The Nation: So why the census project first?
Garza: I would say even though there was a viable second Democratic candidate, none [of the Democratic candidates] were adequately able to address a rising protest movement of young black people who are protesting state-sanctioned violence and straight-up extra-judicial murder. I honestly think folks don’t have tools for that. I saw lots of town halls that were like kind of photo-oppy and [involved] talking to black people about what it was going to take for us to get into the middle-class. It’s just kind of rings hollow—it’s like you’re making promises that you can’t keep without addressing structural racism.
The Nation: So you are trying address that omission?
Garza: We are working to transform black communities into constituencies that build power in cities and states, so that we’re not faced with those kinds of untenable choices, that we have real choices, the candidates actually feel accountable to our communities, can clearly articulate the concerns of our communities, as diverse as they are. And beyond that, that we’re able to kind of develop our own solutions and figure out different ways of moving solutions through legislative processes that may not involve working for or against candidates, right? But it certainly involves having to hold candidates accountable and politicians accountable.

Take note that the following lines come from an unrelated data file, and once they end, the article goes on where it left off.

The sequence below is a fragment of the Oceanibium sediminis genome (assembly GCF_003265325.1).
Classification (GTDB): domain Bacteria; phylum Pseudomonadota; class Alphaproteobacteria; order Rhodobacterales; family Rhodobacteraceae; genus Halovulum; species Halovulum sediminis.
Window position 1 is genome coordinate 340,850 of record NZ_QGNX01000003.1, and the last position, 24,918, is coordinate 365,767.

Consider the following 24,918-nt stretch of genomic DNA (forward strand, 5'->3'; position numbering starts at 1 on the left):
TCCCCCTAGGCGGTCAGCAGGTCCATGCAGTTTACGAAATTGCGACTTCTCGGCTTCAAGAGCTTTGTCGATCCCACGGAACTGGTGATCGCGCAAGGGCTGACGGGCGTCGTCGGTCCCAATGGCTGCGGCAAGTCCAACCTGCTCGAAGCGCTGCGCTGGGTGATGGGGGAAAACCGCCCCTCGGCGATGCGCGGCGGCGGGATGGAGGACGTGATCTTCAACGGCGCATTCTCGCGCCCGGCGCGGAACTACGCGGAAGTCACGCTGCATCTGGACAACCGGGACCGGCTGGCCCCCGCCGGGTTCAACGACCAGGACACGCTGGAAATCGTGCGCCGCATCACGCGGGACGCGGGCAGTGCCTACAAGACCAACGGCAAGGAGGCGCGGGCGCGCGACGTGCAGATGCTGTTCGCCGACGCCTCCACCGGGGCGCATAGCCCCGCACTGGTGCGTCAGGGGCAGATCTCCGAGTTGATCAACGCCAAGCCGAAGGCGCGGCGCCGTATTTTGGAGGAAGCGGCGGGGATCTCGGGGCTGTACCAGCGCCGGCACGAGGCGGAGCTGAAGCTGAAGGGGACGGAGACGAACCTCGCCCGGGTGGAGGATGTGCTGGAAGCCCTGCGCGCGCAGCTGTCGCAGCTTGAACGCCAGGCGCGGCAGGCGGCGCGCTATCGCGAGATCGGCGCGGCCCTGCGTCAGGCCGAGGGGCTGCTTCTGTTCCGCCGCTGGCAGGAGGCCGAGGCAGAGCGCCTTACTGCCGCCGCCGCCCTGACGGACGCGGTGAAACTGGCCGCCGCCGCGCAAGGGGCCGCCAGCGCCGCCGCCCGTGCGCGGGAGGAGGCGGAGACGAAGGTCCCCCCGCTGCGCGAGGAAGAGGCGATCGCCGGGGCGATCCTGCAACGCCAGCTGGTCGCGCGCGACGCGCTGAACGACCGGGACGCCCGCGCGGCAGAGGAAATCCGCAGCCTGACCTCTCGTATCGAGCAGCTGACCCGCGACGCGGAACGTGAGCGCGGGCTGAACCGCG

So that’s really our goal. How do we create an environment, politically, for black people, where we actually get to interrogate? What is it going to take to dismantle the systems that keep me from being able to live well and that keep me and so many other people from being able to access the things that we need and deserve?
Collier Meyerson is a Knobler Fellow at the Nation Institute, where she focuses on reporting about race and politics, and an investigative fellow at Reveal.